From Vox: Trumps grab ’em by the p***y line anticipated by 600 years

That “Canterbury” contains “Cant-“, and that “cant” shares a precarious assonance with another word, suggests that one of our most Donald_Trump_(8566730507)_(2)literate bards and bawds, Chaucer, might have anticipated Trump’s latest perversion. This possibility was recently illuminated by Constance Grady at Vox. Or, less likely, Trump might have been paying tribute in his comment to some of his favorite poesy. If so, then he is in every sense of the word medieval, but classicist in delivery, combining with his own thumping demagoguery the Roman art of declamation. The most famous of these rhetoricians was Quintillian, whom in addition to Trump, Chaucer might have been alewding while brooding the following lines.

And prively he caught hire by the queynte,
And seyde, Ywis, but if ich have my wille,
For deerne love of thee, lemman, I spille.

Suprisingly, wille is not willy, and spille is not spilly. In modern English, which translates roughly into Trump, it would read:

And discretely he caught her by the pleasing thing,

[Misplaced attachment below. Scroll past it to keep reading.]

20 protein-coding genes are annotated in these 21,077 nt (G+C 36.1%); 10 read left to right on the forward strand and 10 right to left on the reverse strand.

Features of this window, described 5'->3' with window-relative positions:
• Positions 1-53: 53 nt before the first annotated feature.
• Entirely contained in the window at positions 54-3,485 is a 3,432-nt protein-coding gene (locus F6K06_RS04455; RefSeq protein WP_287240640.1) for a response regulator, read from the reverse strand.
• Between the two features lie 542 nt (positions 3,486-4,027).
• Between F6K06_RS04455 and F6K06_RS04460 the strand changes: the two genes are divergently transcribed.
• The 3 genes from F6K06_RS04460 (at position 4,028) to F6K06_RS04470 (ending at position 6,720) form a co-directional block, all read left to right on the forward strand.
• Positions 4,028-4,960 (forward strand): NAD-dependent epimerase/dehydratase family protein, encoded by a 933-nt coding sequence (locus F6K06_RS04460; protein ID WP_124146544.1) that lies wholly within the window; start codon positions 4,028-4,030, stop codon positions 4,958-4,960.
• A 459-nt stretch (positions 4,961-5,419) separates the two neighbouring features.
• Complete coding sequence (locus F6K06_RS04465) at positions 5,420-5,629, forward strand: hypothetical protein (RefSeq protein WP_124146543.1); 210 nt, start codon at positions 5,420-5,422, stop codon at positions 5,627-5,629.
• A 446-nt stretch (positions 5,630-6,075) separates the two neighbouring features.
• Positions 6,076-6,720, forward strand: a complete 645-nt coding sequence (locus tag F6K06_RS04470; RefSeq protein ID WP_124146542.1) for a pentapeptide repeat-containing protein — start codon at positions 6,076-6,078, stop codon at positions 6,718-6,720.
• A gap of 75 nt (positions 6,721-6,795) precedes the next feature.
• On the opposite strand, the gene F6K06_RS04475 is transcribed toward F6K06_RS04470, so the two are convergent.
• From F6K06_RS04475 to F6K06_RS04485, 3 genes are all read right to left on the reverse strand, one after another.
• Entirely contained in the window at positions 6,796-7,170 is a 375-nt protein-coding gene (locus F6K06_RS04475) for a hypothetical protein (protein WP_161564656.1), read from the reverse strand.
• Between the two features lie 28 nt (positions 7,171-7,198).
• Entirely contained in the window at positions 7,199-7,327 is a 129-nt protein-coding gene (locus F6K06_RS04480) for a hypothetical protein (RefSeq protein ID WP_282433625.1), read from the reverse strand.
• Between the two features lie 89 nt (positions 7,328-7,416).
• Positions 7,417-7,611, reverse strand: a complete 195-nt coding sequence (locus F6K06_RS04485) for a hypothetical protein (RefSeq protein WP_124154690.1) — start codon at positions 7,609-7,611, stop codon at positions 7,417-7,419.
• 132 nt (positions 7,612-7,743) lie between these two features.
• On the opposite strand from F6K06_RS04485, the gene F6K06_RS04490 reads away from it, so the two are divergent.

And said, Oh, but if I have my will,
For secret love of you, darling, Ill die.

This was from Nicholas, a puerile bibliophile, to the beautiful Alison, who today, willy-nilly, would probably not have given her number, or vote. “This kind of violent, domineering act is not acceptable. It has been around for centuries, and it has never been acceptable. If Trumps words emerge, as Drimmer and Fleming argue, from our cultural legacy, then it is our responsibility to come to terms with that legacy. It is our responsibility to show the Nicholases and Don Drapers and Trumps of the world that their actions are reprehensible,” and pusillanimous.

Read Grady’sfull post at Vox.

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